A lot of people have been asking for my take on FCP X. Here it is. If you want to know what they actually showed us, go find it on YouTube.
At the yearly FCPUG Supermeet at NAB, Apple took over the stage and presented a “sneak peek” of Final Cut Pro X – Apple’s newest version of its Final Cut Pro video editing software.
And by “took the stage,” I mean literally that: Apple apparently bumped all other speakers, and prohibited all non-Apple branding on the stage. I’m told they did this with almost no notice to show organizers or other sponsors/speakers.
Dick move? Kinda. But the editors in the room didn’t seem to care. After all, we were all there because we’re Final Cut editors; I’ve personally been using FCP since it debuted in 1999. So when we found out about the not-so-secret world announcement happening at our event, we were as excited as a tiger in a daycare.
I’m bad at similes.
Regardless, Apple took the stage, and showed us some stuff.
Yep, there’s that guy, showing some stuff.
The crowd went wild, people stood and cheered, I think maybe someone on a Rascal had a heart attack – basically, everyone fell to their knees and thanked Apple for blessing their lives with this thing called Final Cut Pro X.
I felt completely underwhelmed.
To be fair, there were some interesting new features shown, as well as a new interface that looks both slick and accessible. But that’s been covered elsewhere. I do think the new features are very interesting, and are in some respects a very fresh take on how we work with media. Magnetic Timeline looks promising, as does the Audition feature – though the editor next to me commented that Vegas has had a similar feature for a while.
I promptly made fun of him for using Vegas.
The metadata, both automated and manual, also looks like it could be useful. Need to find a single-person interview? Just go to the magically-generated One Person folder to see which of your clips are shots of single people. You can also add metadata to select portions of clips, making searching that much more precise.
But these things are all only potentially useful. In the entire presentation, I didn’t see a single thing that I could look forward to with confidence – I always found myself qualifying my enthusiasm with “…if it works properly” or “…if its logic isn’t stupid.” The features were presented in such broad strokes that it was hard to tell how they’ll actually play out in real-world post.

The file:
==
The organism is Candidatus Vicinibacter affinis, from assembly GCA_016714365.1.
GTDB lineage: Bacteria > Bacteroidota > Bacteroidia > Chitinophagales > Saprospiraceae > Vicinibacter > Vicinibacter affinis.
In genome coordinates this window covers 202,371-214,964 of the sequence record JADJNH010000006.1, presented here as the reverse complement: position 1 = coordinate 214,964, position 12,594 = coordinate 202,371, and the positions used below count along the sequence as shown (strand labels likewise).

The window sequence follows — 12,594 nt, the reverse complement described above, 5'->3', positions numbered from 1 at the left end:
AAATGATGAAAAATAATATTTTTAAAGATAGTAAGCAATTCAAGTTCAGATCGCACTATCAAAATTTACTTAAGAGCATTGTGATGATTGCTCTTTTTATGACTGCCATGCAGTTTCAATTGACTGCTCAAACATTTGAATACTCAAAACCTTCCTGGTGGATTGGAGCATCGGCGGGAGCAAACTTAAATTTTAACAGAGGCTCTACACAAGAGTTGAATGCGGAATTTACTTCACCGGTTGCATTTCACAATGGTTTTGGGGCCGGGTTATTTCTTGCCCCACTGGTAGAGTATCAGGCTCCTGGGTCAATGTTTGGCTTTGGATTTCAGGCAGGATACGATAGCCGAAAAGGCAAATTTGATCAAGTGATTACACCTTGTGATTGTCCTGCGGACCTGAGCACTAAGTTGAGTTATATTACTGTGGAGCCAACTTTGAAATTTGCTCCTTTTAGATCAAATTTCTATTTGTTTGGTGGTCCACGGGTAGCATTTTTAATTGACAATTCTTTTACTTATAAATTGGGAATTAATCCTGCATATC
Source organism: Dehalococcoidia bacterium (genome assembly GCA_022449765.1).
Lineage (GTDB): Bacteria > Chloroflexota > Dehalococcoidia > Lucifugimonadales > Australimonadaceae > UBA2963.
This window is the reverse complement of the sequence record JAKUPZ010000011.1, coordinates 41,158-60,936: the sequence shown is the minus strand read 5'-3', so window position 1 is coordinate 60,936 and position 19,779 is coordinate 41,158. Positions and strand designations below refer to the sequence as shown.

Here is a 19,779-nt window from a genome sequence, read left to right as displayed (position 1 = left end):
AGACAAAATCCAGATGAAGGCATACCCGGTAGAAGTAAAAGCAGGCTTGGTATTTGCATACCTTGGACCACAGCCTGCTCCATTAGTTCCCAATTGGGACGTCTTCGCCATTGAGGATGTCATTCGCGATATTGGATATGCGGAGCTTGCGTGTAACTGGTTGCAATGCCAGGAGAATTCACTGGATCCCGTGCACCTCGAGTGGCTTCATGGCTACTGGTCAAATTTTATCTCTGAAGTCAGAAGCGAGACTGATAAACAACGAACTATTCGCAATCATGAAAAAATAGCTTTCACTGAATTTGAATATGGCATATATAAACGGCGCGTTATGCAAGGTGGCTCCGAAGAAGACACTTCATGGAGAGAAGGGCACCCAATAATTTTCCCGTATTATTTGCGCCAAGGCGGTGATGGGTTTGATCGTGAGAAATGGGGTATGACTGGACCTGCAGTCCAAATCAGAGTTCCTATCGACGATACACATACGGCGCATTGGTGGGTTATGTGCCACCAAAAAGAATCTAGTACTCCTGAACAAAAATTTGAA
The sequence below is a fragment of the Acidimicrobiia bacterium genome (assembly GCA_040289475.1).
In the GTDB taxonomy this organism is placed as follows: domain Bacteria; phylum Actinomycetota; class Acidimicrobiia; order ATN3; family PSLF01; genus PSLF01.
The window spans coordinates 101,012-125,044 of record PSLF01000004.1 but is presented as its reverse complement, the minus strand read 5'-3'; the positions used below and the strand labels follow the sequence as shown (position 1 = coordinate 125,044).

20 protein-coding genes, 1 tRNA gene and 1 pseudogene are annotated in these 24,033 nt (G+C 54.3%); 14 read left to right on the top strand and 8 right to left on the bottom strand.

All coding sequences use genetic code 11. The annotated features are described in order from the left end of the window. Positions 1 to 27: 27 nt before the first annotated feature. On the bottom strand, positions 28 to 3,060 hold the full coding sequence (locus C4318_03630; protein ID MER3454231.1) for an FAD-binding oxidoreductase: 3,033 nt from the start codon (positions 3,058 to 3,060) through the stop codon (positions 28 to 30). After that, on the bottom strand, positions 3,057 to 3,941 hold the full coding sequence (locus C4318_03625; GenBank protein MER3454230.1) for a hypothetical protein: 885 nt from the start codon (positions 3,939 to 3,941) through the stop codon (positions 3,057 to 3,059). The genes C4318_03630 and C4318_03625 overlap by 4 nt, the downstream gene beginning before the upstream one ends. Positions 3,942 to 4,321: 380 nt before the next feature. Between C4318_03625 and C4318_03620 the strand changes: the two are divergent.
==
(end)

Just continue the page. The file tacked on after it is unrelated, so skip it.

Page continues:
And that was really what I took away from Final Cut Pro X: broad strokes. Everything that was shown centered around broad, global changes: Magnetic Timeline, automated clip categorization and audio cleanup on import, even the baked-in Color functionality of Color Matching. Hell, they used a mouse for 99% of the demo itself.
And the Viewer window – is it gone? Who knows! Hope you don’t like Source-Record editing!
Editing, especially good editing, is about precision. The only precise, new tool shown was the ability to get sample-accurate with audio – a great feature, but a tiny drop in the bucket. From what was shown, it seemed like trying to mix audio with only a gain knob (I’m a sound designer, it’s a good analogy, shut up).
When I’ve discussed my feelings with others, they’ve been quick to refute my concerns with “It’s got to be in there!” or “I’m sure you’ll be able to do that.” OK – then why didn’t they show us? This presentation was to a room full of editors – show us the tools we’ll actually use, not the ones 10-year-olds will use to cut their DSLR opus for YouTube.
And that brings me to the most glaring omission of the presentation, at least in my mind: ingest. Both Premiere and Avid can, to some degree, natively edit the majority of codecs in use today. That means zero transcoding – I import it, and it immediately works. Our Apple overlords didn’t show any ingest at all. The closest they got was in mentioning background processing: they mentioned being able to work with media “while it’s being prepared for editing,” and then that it would be seamlessly swapped out.
What the hell does that even mean?
To me, it means a background transcode. That’s not native editing.
And what of the Studio? Here’s what: DVD Studio Pro is dead, and so is Motion. Compressor is still standalone, but comes with FCP X. Color is still a separate app, but a lot of the base functionality is baked into FCP X. Soundtrack’s video-centric features are merged into Logic, its base functionality is baked into FCP X, and Soundtrack dies.
Based on what, you may ask? Nothing. Well, maybe not nothing. Call it instinct. But Apple hates optical media (DVDSP’s last real update was in 2006), and nobody uses Motion. Better bet is to bake features into one app (BluRay encoding in Compressor, Motion-ish animation capabilities in FCP) and trim the fat.
So in June, we’ll get Final Cut Pro X. It will be $300 in the App Store. And you know what?
Everyone will buy it.
Editors will buy it because $300 is worth it for the compatibility and ProRes codec; amateurs will buy it because it’s the cheapest pro-(ish)-level app out there. Doesn’t matter if all of my worst fears are true, and it’s a sloppy mess of global automation and mouse-dragging. It’ll sell like crazy.
And I’ll buy it. Because damn, it’d sure be useful to auto-identify how many cats are in each of my shots.
That’s my take. I probably forgot some stuff. Comment and point it out in a snarky and self-righteous way.